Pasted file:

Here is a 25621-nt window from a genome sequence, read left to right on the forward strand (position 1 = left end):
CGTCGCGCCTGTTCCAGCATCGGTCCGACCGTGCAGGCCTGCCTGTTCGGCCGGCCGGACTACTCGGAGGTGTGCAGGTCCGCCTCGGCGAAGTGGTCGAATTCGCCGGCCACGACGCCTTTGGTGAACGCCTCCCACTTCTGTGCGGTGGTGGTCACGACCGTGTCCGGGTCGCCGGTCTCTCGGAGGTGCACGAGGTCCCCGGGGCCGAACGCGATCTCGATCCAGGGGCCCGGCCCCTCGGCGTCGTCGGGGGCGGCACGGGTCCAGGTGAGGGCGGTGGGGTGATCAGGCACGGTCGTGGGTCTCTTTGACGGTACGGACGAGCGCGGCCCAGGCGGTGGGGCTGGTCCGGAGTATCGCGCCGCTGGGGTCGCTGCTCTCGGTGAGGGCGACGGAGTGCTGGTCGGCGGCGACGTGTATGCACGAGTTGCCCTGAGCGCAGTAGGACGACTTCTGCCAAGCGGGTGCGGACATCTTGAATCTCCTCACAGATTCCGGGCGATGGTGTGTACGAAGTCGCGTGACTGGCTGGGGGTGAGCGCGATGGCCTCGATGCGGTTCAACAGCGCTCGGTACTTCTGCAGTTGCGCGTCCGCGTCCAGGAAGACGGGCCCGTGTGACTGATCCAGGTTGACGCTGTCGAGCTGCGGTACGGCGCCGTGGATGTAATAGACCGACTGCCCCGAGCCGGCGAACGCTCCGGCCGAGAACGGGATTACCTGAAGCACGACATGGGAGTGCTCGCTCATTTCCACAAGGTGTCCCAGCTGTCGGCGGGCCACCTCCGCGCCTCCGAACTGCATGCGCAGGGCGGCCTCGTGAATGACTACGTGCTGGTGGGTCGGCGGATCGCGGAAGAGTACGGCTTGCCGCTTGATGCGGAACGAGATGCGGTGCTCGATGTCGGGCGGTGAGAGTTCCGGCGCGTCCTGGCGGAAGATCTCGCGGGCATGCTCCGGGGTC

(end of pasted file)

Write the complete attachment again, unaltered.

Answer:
Here is a 25621-nt window from a genome sequence, read left to right on the forward strand (position 1 = left end):
CGTCGCGCCTGTTCCAGCATCGGTCCGACCGTGCAGGCCTGCCTGTTCGGCCGGCCGGACTACTCGGAGGTGTGCAGGTCCGCCTCGGCGAAGTGGTCGAATTCGCCGGCCACGACGCCTTTGGTGAACGCCTCCCACTTCTGTGCGGTGGTGGTCACGACCGTGTCCGGGTCGCCGGTCTCTCGGAGGTGCACGAGGTCCCCGGGGCCGAACGCGATCTCGATCCAGGGGCCCGGCCCCTCGGCGTCGTCGGGGGCGGCACGGGTCCAGGTGAGGGCGGTGGGGTGATCAGGCACGGTCGTGGGTCTCTTTGACGGTACGGACGAGCGCGGCCCAGGCGGTGGGGCTGGTCCGGAGTATCGCGCCGCTGGGGTCGCTGCTCTCGGTGAGGGCGACGGAGTGCTGGTCGGCGGCGACGTGTATGCACGAGTTGCCCTGAGCGCAGTAGGACGACTTCTGCCAAGCGGGTGCGGACATCTTGAATCTCCTCACAGATTCCGGGCGATGGTGTGTACGAAGTCGCGTGACTGGCTGGGGGTGAGCGCGATGGCCTCGATGCGGTTCAACAGCGCTCGGTACTTCTGCAGTTGCGCGTCCGCGTCCAGGAAGACGGGCCCGTGTGACTGATCCAGGTTGACGCTGTCGAGCTGCGGTACGGCGCCGTGGATGTAATAGACCGACTGCCCCGAGCCGGCGAACGCTCCGGCCGAGAACGGGATTACCTGAAGCACGACATGGGAGTGCTCGCTCATTTCCACAAGGTGTCCCAGCTGTCGGCGGGCCACCTCCGCGCCTCCGAACTGCATGCGCAGGGCGGCCTCGTGAATGACTACGTGCTGGTGGGTCGGCGGATCGCGGAAGAGTACGGCTTGCCGCTTGATGCGGAACGAGATGCGGTGCTCGATGTCGGGCGGTGAGAGTTCCGGCGCGTCCTGGCGGAAGATCTCGCGGGCATGCTCCGGGGTC